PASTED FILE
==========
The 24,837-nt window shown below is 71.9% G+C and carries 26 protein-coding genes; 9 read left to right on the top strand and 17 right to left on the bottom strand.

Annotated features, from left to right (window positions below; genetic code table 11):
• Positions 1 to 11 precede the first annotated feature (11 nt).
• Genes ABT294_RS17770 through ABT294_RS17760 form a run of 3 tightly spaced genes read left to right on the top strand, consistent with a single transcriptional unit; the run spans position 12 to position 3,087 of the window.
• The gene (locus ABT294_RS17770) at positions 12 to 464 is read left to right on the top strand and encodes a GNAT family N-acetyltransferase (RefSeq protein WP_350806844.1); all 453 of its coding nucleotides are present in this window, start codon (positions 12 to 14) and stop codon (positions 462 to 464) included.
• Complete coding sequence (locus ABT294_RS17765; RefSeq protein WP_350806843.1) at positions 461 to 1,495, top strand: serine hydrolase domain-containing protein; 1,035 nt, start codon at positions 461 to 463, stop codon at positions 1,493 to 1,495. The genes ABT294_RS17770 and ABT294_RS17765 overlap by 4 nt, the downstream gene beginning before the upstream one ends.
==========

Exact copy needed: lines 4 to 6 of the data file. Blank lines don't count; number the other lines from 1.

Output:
• Genes ABT294_RS17770 through ABT294_RS17760 form a run of 3 tightly spaced genes read left to right on the top strand, consistent with a single transcriptional unit; the run spans position 12 to position 3,087 of the window.
• The gene (locus ABT294_RS17770) at positions 12 to 464 is read left to right on the top strand and encodes a GNAT family N-acetyltransferase (RefSeq protein WP_350806844.1); all 453 of its coding nucleotides are present in this window, start codon (positions 12 to 14) and stop codon (positions 462 to 464) included.
• Complete coding sequence (locus ABT294_RS17765; RefSeq protein WP_350806843.1) at positions 461 to 1,495, top strand: serine hydrolase domain-containing protein; 1,035 nt, start codon at positions 461 to 463, stop codon at positions 1,493 to 1,495. The genes ABT294_RS17770 and ABT294_RS17765 overlap by 4 nt, the downstream gene beginning before the upstream one ends.